On the spectrum of stigma associated with virtually all illicit drug use, methamphetamine is definitely on the high end, along with heroin and crack cocaine. We all remember seeing the billboards and television ads plastered all over with fear-inciting images of pale and sickly people with missing teeth and sores all over their bodies. The advertisements warned: “Meth. Not Even Once.”
“These types of media campaigns neither prevent nor decrease the use of the drug; nor do they provide any real facts about the effects of meth,” states Dr. Carl Hart. “They succeed only in perpetuating false assumptions.”
In fact, Dr. Carl Hart was the first to publish a study comparing the effects of methamphetamine and d-amphetamine, which comprises 75% of the active ingredients of Adderall. Adderall, if you haven’t already heard of it (which would come as a surprise), is a prescription drug prescribed to treat ADHD and narcolepsy, and which is hot on the black market among college and graduate students to help them stay focused while they study.
Dr. Hart’s study showed that like d-amphetamine, methamphetamine increased the subjects’ energy and enhanced their ability to focus and concentrate. It also reduced subjective feelings of tiredness and the cognitive disruptions typically brought about by fatigue and/or sleep deprivation. Both drugs increased blood pressure and the rate at which the heart beat. When offered an opportunity to choose either the drugs or varying amounts of money, the subjects chose to take d-amphetamine on a similar number of occasions as they chose to take methamphetamine. These regular methamphetamine users could not distinguish between the two, showing virtually no deviations in effects between an illicit drug, and one that is prescribed to children.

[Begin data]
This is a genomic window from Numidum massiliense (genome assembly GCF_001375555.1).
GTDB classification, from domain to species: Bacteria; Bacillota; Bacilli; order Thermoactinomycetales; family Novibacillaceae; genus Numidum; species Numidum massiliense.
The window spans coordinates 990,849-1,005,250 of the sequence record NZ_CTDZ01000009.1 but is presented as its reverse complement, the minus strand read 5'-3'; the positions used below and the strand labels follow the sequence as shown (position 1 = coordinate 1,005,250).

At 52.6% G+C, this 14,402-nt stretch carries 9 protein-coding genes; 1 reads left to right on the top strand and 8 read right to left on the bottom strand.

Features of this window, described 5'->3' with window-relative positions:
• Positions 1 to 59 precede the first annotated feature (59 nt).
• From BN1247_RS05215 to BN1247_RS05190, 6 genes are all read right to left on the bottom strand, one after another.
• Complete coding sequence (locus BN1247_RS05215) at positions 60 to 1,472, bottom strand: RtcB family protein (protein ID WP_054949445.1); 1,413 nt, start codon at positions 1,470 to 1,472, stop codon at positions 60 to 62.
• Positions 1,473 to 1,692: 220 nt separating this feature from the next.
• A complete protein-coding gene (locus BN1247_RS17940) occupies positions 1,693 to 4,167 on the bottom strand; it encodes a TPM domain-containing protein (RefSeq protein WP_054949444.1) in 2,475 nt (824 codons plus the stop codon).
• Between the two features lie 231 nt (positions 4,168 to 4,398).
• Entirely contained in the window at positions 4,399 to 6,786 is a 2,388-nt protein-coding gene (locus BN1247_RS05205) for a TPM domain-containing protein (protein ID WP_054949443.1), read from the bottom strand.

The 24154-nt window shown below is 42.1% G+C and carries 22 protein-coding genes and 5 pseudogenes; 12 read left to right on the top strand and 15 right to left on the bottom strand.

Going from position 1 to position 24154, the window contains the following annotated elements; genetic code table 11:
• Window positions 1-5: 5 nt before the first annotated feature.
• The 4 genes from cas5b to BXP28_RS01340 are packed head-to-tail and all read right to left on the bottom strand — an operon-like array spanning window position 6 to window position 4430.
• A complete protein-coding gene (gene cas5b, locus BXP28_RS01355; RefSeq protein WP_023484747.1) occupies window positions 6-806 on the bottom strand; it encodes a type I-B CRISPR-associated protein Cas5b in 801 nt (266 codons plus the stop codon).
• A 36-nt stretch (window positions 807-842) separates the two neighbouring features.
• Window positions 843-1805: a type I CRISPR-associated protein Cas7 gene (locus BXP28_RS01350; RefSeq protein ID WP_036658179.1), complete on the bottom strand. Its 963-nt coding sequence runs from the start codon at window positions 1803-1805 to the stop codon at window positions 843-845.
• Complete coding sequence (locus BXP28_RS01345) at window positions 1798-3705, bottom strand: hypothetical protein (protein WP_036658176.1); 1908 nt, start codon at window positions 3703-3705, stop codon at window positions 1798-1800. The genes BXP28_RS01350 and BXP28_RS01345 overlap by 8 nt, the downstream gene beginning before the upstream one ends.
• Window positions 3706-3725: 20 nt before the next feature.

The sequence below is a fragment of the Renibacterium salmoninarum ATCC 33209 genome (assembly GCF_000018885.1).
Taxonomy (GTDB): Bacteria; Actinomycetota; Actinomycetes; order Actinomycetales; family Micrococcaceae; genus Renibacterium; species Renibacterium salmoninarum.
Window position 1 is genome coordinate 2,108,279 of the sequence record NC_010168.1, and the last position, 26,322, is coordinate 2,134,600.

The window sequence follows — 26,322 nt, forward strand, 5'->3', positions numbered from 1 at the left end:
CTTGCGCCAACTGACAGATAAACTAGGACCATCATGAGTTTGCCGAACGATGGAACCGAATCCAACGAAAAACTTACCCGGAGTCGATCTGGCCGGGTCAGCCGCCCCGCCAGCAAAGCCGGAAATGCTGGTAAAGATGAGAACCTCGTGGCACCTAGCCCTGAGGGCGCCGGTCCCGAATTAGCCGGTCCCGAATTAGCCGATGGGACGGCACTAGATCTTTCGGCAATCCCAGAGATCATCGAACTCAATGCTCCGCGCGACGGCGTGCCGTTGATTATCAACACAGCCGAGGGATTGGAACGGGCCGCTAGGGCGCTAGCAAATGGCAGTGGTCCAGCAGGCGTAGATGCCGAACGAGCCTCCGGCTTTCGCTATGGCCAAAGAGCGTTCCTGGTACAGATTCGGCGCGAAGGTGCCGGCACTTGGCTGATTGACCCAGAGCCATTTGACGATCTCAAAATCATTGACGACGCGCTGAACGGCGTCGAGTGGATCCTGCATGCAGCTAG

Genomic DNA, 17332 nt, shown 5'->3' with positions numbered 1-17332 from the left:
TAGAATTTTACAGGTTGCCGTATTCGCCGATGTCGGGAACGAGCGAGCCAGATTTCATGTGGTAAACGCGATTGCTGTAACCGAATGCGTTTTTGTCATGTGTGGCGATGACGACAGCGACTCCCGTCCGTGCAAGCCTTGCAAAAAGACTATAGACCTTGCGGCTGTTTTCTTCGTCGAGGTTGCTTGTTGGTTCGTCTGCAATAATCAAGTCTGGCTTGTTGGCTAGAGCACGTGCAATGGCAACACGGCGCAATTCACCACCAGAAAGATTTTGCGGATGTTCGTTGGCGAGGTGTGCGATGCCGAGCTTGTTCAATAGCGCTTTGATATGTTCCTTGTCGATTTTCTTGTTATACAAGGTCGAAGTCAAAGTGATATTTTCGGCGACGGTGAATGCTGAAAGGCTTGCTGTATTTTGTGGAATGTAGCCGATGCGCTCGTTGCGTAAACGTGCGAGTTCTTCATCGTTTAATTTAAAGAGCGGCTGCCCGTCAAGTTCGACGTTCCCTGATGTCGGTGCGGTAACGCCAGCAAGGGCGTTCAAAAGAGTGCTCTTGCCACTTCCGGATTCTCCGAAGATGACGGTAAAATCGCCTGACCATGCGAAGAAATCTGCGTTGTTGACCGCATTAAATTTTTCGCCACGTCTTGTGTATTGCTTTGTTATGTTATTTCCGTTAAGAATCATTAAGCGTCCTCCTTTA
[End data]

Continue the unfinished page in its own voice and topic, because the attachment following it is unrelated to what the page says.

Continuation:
“It took me nearly 20 years and dozens of scientific publications in the area of drug use to recognize my own biases around methamphetamine. I can only hope that you don’t require as much time and scientific activity in order to understand that the Adderall that you or your loved one takes each day is essentially the same drug as meth.
And I hope that this knowledge engenders less judgment of people who use meth, and greater empathy.”
–Dr. Carl Hart
Dr. Hart did note that while the effects of smoking methamphetamine are more intense than swallowing a pill containing d-amphetamine, smoking d-amphetamine produces nearly identical intense effects as smoking methamphetamine. The same would be true if the drugs were snorted. It is the manner of administration, and not the actual drug, that cause the differences in effects (much like the distinction between crack cocaine and powder cocaine, which are the same drug, but administered differently). Dr. Hart’s study also debunked the myth that methamphetamine is highly addictive.
So, while studies like this exist, the unfounded stigma associated with methamphetamine use is still high. There is a lot of work to be done. But the first step is recognizing that it isn’t the drug that is causing the problems. It is the prohibitionist policies which have criminalized methamphetamine users, causing a dichotomy between those who choose to use methamphetamine, and those who take d-amphetamine as prescribed by their doctors. Both of which produced identical effects, the only difference being a slight variation in molecular structure. It’s science, and public policy should reflect fact, not hysteria.